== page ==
Wednesday, November 6, 2013

Gyroscopic, Man!

Have you seen how good accelerometer technology has got? I just bought three for $12. They have 16-bit resolution, and programmable range from 2 to 100G!

The tech has been improving ever since Nintendo introduced their Wii Nunchuck. Consumer mass production plus improving technology have driven some significant advances.

The techno-secret is in the modern ability to etch "Micro Mechanical Systems" (MEMS) onto a silicon wafer, as well as electronics. Tiny metal-coated cantilevered beams, supported on silicon pivots, with masses measured in the picograms.

I remember the original demos of this technology - micro-motors that seized up after ten seconds of runtime. A set of balance-scales that could weigh individual molecules. It was cool, but there didn't seem to be any obvious applications outside the chem lab. And silicon wafer tech works best when it's all sealed up, so it seemed like a mismatch of needs. Little did we know...

Turns out if you leave the molecule off the end of the tiny mass-scale, what you have is an inertial sensor. If the whole set of scales is moved to and fro in a way which affects the balance, then it's measurement will reflect the acceleration it's under. Boom, you have an accelerometer. You'll need one for each XYZ axis, but hey, if we're etching them on a chip that's not really a problem. (Well, maybe the Z axis...)

The sensor in the Wii Nunchuck is now an early-generation analog model. The latest devices have better everything, including a major innovation - gyros!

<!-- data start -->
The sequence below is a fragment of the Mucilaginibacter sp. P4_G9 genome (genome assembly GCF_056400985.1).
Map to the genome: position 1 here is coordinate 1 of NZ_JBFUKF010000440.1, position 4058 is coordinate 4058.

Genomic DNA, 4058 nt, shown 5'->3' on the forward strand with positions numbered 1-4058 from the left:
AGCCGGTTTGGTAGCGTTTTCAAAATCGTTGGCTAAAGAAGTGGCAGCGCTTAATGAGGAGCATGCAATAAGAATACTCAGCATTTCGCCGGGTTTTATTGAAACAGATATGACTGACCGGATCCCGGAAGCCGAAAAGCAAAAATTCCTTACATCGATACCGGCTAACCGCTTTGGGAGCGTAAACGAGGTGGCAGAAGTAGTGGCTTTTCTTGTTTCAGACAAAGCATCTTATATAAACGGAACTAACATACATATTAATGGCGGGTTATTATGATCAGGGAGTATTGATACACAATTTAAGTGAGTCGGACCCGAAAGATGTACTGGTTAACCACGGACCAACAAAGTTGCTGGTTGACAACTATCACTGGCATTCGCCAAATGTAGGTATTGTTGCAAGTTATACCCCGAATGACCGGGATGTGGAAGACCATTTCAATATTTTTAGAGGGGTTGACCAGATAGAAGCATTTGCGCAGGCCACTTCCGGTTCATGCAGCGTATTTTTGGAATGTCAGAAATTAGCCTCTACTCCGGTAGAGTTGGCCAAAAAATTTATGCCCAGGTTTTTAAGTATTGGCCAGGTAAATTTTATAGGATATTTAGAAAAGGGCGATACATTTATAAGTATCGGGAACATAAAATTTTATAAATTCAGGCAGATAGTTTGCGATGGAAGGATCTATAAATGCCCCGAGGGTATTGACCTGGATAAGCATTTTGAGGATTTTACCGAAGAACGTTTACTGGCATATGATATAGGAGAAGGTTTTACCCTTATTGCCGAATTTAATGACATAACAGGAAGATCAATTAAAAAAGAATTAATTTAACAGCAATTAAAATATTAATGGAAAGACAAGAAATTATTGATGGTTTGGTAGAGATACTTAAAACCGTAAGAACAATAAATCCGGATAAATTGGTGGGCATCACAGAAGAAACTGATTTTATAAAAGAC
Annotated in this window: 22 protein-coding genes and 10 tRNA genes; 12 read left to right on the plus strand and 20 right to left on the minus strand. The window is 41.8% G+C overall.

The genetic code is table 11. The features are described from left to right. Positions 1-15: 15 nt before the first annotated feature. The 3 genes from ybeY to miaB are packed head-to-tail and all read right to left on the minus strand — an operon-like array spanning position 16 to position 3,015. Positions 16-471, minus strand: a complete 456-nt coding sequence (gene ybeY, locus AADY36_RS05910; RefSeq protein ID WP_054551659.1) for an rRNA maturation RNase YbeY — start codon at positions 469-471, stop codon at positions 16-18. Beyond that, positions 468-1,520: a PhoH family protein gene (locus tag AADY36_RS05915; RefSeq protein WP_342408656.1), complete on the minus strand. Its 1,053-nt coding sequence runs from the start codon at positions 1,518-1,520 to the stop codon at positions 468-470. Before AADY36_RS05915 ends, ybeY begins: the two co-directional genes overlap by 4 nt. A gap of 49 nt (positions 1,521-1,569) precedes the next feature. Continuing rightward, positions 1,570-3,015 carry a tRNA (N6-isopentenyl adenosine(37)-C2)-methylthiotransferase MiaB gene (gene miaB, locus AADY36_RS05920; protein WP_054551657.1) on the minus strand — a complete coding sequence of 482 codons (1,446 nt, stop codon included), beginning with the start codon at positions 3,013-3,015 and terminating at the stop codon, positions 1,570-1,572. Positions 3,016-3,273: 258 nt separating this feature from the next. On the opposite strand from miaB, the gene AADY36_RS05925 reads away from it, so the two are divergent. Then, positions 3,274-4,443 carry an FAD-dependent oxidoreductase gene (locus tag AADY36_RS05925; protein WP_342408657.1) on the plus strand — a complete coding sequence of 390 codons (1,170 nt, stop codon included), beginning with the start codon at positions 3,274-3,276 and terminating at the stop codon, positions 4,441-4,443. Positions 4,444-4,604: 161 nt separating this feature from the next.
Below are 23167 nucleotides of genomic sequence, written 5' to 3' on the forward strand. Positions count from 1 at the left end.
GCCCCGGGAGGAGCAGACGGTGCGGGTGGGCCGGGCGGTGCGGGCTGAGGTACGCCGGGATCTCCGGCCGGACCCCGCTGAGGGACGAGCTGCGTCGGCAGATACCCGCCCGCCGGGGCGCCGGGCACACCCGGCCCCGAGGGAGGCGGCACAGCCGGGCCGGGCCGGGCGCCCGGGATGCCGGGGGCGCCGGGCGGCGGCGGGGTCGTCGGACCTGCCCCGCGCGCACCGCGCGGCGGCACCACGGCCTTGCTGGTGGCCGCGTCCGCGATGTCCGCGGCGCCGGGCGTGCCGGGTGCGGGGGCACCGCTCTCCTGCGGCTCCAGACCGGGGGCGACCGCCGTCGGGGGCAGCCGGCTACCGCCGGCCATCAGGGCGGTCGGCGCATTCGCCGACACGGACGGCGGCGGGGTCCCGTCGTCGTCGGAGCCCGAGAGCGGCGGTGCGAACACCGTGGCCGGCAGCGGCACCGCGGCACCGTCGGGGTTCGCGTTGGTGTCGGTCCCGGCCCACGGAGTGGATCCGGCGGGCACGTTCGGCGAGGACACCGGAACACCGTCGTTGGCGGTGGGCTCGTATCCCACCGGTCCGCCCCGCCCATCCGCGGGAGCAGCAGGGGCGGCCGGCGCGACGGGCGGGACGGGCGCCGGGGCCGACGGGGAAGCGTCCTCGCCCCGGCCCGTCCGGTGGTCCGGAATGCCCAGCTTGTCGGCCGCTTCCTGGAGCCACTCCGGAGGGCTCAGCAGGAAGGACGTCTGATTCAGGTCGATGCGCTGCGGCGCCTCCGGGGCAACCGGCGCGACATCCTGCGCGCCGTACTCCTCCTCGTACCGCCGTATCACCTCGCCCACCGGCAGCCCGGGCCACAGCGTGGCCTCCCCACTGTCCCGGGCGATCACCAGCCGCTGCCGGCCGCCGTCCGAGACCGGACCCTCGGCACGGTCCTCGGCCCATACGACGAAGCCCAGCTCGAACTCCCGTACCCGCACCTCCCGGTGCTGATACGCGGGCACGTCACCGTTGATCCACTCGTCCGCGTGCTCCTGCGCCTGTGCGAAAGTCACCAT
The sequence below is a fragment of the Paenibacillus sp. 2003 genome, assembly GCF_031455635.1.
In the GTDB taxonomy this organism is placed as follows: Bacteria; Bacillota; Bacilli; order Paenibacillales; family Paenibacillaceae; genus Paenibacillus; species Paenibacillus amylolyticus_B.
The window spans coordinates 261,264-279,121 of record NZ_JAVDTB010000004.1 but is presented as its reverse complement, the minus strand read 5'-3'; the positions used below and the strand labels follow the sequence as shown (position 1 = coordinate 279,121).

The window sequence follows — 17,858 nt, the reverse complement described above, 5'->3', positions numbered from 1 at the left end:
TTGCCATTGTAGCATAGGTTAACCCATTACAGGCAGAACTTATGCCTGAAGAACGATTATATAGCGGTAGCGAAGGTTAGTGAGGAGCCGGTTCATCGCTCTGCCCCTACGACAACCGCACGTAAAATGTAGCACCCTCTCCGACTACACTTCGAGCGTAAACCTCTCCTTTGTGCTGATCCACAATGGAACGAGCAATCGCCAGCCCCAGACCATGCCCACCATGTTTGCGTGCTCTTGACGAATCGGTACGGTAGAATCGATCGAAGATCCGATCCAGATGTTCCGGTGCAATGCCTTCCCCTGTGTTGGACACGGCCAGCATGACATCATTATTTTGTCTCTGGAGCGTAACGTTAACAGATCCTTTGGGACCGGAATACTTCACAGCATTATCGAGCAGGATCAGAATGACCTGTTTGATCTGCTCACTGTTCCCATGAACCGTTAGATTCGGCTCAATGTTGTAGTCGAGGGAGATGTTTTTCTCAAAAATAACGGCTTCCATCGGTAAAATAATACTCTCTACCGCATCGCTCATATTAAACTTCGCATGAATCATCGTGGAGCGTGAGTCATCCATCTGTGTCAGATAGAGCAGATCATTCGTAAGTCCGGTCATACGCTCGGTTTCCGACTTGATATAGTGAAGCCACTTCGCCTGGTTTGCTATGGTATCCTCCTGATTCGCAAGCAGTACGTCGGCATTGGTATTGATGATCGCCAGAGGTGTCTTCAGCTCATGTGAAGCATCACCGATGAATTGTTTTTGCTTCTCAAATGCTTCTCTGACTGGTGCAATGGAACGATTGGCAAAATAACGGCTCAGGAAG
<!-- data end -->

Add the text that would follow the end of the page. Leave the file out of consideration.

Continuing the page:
Knowing how fast you are accelerating in the three cartesian axes is very useful - but there's a missing set of dimensions - rotations. If you rotate a 'simple' accelerometer, it has issues distinguishing that from a lateral movement. A sideways impulse and a twist will both change the vector direction of acceleration due to gravity (hereafter called 'down') by roughly the same angle, but the twist will generally leave the vector the same length. But this subtle difference can be hard to distinguish through sampling noise.

However; if you have two accelerometers a distance apart, then you can measure the instantaneous differential, which will correspond to the gyroscopic motion. Their correlation will correspond to the pure acceleration.

That's how good the sensors have got. They can measure this difference across the chip. Barely two millimeters.

This is powering a whole new generation of mechanical devices which know exactly where they are, and how they are moving. Exactly. Better than you do. Better than GPS, in a relative moment-to-moment sense.

One offshoot is the amazing new "Toy Quadcopters" you can buy, (I just did) that sit in the air like a small flying drinks tray. Or other little home-made robots I've seen that balance on two wheels in the same manner as a Segway. (and can also carry drinks on a tray. Robotics people clearly get very thirsty.)

I'm going to use them on my telescope (along with a digital compass module) to tell which way it's pointed, and how it's moving under the influence of the motorized mount. This bypasses all the normal crap with axis encoders, which is excellent if you want to count motor shaft rotations. (because all your mechanics are perfect, predictable, and wobble-free. Ha!) That's the only case where taking measurements half-way through the mechanical chain can be expected to approximate the thing you really care about - where the optical tube is pointed relative to 'down' and 'north'.

16 bits (well, 14 really, on the 2G range including plus and minus sides) is a LOT of 'down' accuracy. As good as counting stepper increments before gearing, according to the math,

I'm also building some toy robots with the tech, but that's hardly new. Also perhaps a rugged 'wand'-like UI device that uses gestures to change settings, rather than buttons. Buttons are expensive. And big. And so... binary.

1 comment:

  1. I've since learned that Gyros actually work on a different principle from measuring differential acceleration across the chip - they're MEMS devices that contain two oscillating semi-circular plates in a single well and directly measure the 'twist' of the sensor.